Welcome to VERCIDA website.Skip to main content
Category: testimonial, LGBT, IT, LGBT event, Leading LGBT Organisation, Lgbt diversity, LGBT Community, LGBT History Month, Staff Testimonial, IT services, IBM
February is LGBTQ+ History month, an annual observance of lesbian, gay, bisexual and transgender history, and the history of LGBTQ+ rights and related civil rights movements.
This month, communities across the country are celebrating the positive changes that have been made towards LGBTQ+ equality and educating the wider population about the challenges the community have faced over the years.
Karen Bruce, Shane Corrigan and Julio Villar-Hernandez work in various roles within IBM across the UK and Ireland and are all part of the LGBTQ+ community. Even though they are based in different locations, Karen and Shane are co-leads of the EAGLE network (IBM’s LGBT+ employee network).
At IBM, the EAGLE network consists of proactive employees whose objective is to work to promote a safe and open working environment for all employees. Regardless of sexual orientation, gender identity, or gender expression, the network supports everyone.
“As a network group we collaborate all over the UK. We also have the Be Equal campaign in the company which is about inclusion in all dimensions; gender identity, ethnicity etc,” said Karen.
The EAGLE network offers LGBTQ+ employees opportunities to network both professionally and socially and develop their careers.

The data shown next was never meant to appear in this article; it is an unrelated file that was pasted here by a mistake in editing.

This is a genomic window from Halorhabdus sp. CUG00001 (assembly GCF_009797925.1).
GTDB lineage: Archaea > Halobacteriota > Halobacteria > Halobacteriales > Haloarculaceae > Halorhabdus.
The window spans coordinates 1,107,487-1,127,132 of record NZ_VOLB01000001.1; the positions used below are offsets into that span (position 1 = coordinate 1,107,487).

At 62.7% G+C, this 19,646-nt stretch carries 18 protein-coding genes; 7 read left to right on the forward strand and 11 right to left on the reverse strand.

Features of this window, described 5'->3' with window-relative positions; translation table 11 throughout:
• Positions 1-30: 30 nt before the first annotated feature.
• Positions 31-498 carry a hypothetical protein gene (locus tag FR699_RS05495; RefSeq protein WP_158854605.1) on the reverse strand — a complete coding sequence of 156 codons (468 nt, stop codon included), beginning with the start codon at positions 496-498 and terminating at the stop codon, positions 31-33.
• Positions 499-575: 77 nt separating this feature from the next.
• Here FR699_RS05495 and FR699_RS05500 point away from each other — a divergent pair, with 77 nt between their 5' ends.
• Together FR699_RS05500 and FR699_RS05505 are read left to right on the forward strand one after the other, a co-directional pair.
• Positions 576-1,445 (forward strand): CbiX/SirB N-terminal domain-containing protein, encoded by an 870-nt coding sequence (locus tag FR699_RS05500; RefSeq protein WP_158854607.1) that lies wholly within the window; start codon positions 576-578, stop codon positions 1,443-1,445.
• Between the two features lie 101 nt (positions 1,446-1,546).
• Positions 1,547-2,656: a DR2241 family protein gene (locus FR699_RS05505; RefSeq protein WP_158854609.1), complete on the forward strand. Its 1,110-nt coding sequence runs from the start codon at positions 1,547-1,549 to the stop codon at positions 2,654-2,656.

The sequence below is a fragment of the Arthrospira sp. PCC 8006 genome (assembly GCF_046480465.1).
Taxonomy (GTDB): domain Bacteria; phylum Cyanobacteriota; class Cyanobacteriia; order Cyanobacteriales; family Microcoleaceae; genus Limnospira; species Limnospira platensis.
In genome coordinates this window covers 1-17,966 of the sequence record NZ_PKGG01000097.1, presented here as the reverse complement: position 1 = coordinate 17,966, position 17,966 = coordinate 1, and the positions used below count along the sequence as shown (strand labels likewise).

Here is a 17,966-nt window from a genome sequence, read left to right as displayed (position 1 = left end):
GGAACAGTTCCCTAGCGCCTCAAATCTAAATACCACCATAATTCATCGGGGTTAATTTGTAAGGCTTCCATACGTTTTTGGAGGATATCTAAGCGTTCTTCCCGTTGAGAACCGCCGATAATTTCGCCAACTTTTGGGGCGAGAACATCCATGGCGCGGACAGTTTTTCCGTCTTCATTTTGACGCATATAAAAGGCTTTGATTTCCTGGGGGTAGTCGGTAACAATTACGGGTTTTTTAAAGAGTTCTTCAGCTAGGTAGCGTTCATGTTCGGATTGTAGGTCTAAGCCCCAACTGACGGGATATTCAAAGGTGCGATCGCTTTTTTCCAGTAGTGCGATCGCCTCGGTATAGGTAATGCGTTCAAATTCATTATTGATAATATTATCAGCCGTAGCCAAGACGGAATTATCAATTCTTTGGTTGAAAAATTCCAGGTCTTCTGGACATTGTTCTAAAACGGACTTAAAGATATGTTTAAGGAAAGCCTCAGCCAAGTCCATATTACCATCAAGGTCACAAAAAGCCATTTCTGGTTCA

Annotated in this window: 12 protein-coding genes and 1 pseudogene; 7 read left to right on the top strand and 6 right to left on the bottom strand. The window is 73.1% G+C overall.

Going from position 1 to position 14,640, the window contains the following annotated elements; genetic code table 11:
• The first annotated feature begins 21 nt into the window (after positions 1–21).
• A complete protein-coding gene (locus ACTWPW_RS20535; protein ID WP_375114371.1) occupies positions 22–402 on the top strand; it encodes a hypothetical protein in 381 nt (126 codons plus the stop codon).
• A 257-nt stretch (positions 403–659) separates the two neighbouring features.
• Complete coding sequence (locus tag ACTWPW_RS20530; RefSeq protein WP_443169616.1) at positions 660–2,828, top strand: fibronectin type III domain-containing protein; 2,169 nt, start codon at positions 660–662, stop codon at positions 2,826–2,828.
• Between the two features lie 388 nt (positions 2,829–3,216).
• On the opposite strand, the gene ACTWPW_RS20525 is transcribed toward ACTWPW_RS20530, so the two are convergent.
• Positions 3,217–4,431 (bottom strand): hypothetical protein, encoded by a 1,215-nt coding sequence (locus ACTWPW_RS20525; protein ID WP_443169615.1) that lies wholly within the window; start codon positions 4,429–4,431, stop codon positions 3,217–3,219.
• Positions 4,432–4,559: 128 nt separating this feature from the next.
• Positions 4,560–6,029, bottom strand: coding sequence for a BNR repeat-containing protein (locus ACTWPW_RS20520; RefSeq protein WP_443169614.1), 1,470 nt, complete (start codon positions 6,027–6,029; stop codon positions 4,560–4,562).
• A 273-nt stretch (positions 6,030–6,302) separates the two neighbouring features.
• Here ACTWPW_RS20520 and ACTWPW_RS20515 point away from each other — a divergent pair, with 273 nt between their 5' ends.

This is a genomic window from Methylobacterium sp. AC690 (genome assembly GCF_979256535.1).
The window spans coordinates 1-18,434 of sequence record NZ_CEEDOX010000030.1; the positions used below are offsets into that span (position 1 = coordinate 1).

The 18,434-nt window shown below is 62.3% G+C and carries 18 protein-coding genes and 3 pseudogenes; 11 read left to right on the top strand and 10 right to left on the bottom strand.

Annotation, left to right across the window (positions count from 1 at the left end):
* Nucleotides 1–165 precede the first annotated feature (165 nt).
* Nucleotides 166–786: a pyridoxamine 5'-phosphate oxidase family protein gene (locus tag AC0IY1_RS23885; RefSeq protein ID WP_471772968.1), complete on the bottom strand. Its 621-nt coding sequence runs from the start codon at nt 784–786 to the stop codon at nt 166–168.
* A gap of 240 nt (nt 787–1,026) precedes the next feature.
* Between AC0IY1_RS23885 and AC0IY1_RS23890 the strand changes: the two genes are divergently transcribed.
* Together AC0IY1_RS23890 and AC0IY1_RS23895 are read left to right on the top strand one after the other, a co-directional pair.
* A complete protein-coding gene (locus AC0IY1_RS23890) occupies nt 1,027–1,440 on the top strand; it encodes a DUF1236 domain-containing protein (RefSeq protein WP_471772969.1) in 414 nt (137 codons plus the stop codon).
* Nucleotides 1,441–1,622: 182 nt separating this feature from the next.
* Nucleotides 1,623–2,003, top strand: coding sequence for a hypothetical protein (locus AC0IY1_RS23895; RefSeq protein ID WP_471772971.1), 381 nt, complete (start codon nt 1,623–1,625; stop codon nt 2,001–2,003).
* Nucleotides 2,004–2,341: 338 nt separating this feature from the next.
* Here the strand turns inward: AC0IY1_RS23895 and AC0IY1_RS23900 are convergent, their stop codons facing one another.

Julio is an HR partner support intern currently undertaking a placement at IBM. Julio grew up in Caracas, South America where equal marriage and de facto unions are constitutionally banned, even today.
“In my country being different is not allowed and not ok so during my high school and secondary school I suffered a lot of bullying. It’s one of the main reasons I moved country as I couldn’t be myself,” said Julio.
Karen grew up in a small town near Perth, Scotland, has been with IBM for 22 years and is now a manager In the global business services graduate Associates programme.
“I guess there was that small town mentality. I’m in my forties but back when I was growing up it was not ok to be gay or anything different at all. The terminology was used as a slur and a bullying method to anyone showing any kind of difference,” said Karen.
Shane began his career on the graduate scheme at IBM and is now a software engineer.
“If I hadn’t have gotten involved in EAGLE I wouldn’t be here. I’ve been over to London twice for events now which wouldn’t have happened if I wasn’t part of EAGLE. It’s helped my career. When I was an intern I was in the closet and I came back as a graduate and came out in both my personal and professional lives and nothing changed,” said Shane.
In previous organisations, Julio felt he had to hide his sexuality but has found a supportive and open environment at IBM. When asked what he would say to young members of the LGBTQ+ community Julio said:
“Just try to be who you are even if it’s difficult. IBM gives you all the support that you need. There is a lot of peer to peer support where you can ask advice on how to be open. At IBM there is no discrimination you don’t need to feel afraid. We take diversity and inclusion seriously,” said Julio.
EAGLE members also get involved in wider activities such as the UK Inclusion Council, the Global LGBT+ Taskforce and the Asia Pacific LGBT+ team.
“There’s no place for any kind of discrimination here and certainly in the graduate community, you’re very much encouraged to be yourself and grow your own career. Be proactive and ask for support and you will get it is the mantra,” said Karen.